Roll 33 are images printed with a No. 2 Brownie Enlarging Camera. Though in the most technical sense, this should probably not be included here, however, this was such an interesting experience that I thought you all might enjoy it. Home processing using the then new Brownie developing kits made photography almost instant…at least for the early 20th century. This enlarging camera was cutting edge when it went even further mading it possible to go beyond contact printing to enlarging.
The model I have is made for 6cmx9cm negatives…we know this by it’s name. No. 2 in the Brownie world not only means 120 film but this particular size negative produced. There are other models of this enlarger and by their names we know what size negatives they are intended to use. Mine was the 2nd model type produced and actually has extra inserts making it retro so that 6cmx6cm negatives could also be used…innovative for the early 1900’s.
Camera: No. 2 Brownie Enlarging Camera
Paper: Ilford Mulitgrade RC
Process: Ilford Mulitgrade
The negative is placed under the glass. The negative must be cut to size as this will not accommodate film stripes. The spring holders are placed just over the edge of the glass to hold it and the negative in place.
This is the lens located in the middle of the enlarger. The only adjustment is a small metal f/hole to be swapped in or out depending on the light source strength.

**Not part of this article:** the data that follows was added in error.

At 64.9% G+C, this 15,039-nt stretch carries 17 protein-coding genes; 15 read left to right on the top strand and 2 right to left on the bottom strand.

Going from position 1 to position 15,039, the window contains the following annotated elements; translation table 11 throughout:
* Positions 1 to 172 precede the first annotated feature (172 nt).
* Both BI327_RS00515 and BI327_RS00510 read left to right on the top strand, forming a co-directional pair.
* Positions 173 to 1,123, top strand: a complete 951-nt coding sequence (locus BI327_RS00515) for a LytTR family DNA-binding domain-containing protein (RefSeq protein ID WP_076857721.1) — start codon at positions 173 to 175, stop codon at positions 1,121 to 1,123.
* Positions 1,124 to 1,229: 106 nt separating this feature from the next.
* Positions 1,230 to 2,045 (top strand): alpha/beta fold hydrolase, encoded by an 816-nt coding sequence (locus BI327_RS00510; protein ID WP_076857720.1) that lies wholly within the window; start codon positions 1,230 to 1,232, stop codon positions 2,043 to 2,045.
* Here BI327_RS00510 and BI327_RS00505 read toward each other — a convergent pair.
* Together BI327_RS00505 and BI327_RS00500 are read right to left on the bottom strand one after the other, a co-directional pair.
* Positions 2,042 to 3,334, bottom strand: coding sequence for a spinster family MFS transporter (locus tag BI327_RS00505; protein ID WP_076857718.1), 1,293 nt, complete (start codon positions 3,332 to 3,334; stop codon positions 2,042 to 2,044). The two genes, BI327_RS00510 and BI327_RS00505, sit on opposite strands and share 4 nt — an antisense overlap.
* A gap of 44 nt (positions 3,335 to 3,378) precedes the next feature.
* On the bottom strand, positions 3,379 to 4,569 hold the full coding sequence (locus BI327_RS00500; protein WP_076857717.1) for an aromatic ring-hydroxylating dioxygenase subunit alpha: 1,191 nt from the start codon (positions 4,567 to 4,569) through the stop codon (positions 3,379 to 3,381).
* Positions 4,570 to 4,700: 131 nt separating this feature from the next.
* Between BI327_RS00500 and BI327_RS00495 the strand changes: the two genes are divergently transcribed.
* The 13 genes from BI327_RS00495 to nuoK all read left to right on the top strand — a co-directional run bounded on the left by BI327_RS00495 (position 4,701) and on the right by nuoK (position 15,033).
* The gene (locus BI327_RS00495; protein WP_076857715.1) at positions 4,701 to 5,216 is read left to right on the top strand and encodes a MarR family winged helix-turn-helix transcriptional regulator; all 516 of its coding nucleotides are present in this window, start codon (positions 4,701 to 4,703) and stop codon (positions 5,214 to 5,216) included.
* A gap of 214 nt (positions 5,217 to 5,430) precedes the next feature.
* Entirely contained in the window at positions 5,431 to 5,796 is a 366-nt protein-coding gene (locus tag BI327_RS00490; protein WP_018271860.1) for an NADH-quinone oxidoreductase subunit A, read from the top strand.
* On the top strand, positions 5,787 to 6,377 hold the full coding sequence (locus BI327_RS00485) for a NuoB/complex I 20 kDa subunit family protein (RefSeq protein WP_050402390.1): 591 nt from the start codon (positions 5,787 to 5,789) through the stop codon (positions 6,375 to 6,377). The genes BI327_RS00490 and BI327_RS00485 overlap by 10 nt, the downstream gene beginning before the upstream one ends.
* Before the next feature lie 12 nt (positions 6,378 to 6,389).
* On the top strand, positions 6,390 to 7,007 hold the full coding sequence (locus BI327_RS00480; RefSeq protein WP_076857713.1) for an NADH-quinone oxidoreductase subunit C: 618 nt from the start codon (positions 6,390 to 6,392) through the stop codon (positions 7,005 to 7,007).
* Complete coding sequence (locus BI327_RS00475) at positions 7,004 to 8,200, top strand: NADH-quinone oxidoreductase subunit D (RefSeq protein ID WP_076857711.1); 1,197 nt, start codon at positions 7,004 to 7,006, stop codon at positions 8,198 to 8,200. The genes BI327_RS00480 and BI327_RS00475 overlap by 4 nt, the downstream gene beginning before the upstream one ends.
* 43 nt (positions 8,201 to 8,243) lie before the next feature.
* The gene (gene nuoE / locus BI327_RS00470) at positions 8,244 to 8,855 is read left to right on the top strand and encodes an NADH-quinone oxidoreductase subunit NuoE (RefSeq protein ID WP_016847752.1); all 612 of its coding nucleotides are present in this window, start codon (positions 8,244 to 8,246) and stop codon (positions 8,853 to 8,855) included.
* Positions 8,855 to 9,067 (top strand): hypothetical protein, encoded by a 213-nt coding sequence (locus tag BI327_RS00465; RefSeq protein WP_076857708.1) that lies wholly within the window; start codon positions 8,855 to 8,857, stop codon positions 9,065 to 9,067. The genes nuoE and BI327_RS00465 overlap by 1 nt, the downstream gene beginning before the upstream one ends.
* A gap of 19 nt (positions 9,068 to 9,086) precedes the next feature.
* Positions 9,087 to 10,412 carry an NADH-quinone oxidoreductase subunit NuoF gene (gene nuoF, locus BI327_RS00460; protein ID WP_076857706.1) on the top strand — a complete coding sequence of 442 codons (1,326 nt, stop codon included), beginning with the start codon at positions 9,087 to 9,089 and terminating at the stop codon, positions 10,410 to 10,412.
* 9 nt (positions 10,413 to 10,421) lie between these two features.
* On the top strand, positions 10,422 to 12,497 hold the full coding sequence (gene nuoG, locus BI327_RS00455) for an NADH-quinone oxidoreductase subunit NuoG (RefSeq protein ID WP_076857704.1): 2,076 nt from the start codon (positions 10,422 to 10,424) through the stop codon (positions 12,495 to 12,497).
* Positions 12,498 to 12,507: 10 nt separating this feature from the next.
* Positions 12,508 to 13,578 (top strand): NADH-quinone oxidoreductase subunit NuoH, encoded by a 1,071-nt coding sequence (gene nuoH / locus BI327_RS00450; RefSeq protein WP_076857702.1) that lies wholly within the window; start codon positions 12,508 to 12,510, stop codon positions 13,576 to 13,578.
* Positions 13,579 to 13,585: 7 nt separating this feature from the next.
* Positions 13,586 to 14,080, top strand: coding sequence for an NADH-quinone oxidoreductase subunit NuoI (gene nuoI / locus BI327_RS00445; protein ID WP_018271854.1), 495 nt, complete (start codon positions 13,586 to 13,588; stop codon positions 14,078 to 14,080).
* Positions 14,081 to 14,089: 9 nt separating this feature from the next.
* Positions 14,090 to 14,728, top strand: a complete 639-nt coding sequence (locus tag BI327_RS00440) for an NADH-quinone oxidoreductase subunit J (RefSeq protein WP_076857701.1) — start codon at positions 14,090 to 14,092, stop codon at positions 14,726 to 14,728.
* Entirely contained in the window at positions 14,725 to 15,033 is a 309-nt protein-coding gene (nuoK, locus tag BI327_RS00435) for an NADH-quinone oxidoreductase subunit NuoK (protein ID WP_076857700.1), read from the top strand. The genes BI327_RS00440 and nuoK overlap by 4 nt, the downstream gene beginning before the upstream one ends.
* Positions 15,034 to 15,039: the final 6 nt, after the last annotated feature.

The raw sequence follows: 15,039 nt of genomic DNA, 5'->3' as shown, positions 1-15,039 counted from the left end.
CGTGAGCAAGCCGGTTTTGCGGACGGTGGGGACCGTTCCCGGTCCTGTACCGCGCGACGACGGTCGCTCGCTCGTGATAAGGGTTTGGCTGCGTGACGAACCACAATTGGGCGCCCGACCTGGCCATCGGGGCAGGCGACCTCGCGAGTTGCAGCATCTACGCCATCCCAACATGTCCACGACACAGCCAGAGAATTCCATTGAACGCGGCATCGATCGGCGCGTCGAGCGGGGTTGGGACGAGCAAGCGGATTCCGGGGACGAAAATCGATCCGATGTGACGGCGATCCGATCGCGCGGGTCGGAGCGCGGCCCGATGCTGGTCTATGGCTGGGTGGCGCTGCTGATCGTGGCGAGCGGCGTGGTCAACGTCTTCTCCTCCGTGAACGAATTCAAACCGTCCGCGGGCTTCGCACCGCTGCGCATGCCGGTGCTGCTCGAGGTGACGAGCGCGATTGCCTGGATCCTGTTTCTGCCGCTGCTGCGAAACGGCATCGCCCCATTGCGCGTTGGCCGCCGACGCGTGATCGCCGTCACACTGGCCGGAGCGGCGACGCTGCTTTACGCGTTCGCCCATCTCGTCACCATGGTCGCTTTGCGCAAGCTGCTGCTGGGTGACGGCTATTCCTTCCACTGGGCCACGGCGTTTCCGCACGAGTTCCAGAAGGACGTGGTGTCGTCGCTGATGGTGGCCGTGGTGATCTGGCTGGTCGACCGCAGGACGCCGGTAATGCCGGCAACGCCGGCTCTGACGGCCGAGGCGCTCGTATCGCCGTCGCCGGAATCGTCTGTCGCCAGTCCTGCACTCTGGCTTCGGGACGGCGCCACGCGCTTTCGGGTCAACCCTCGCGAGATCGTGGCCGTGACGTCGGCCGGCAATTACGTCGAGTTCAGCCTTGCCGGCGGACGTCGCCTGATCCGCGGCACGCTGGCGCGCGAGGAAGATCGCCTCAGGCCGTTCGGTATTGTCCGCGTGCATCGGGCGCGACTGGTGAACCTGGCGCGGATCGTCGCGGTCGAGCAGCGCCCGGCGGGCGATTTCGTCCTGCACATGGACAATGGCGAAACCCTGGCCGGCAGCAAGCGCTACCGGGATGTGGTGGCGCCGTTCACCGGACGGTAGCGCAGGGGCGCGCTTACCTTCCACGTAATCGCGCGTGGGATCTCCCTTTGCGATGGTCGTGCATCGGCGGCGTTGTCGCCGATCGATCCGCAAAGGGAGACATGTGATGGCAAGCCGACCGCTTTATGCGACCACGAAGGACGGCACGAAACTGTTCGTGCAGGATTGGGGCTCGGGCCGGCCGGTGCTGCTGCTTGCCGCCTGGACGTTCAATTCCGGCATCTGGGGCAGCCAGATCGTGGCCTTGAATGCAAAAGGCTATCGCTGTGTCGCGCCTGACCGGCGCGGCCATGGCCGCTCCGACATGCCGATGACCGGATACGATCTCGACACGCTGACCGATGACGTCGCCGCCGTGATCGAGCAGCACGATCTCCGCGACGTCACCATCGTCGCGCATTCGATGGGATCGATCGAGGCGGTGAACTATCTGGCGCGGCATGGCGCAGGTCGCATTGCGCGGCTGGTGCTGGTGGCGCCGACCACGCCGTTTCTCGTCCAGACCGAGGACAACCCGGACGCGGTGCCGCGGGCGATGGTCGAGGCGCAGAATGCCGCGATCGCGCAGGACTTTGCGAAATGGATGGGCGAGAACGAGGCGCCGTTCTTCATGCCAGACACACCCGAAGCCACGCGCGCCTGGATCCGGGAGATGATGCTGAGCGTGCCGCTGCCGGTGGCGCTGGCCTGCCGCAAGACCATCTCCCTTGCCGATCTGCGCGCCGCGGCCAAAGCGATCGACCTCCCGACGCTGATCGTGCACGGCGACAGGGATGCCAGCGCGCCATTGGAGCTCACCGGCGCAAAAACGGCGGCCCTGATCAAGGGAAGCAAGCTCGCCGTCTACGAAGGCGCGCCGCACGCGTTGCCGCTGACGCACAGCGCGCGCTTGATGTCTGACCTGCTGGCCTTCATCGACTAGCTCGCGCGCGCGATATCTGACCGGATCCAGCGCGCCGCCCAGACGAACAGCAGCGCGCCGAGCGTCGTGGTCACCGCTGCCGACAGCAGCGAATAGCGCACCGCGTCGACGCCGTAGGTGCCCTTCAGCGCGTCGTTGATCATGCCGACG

The is the bottom of the enlarger. The flap is unbuttoned, opened, and the 5″x7″ paper is inserted.
When everything is in place the whole unit is exposed to a light source. I first did a graduated test strip, exposing the negative in 6 steps to get a fairly accurate length of time for the final exposures. I loaded the enlarger in my darkroom then went outside and used the overcast sky as my light source. Then it went right back into the darkroom and got processed. I wanted to use my No. 2 Brownie Developing kit to keep the process as historically accurate as possible, but the trays were for a slightly smaller size paper. I did use the graduates and paper safelight. The developing kit was my mother’s and was then given to me for my first “darkroom”!
This turned out to be easier than I anticipated, it was alot of fun and the results were surprisingly good. Besides that, I got to experience what the first motivated home snapshot photographers went though.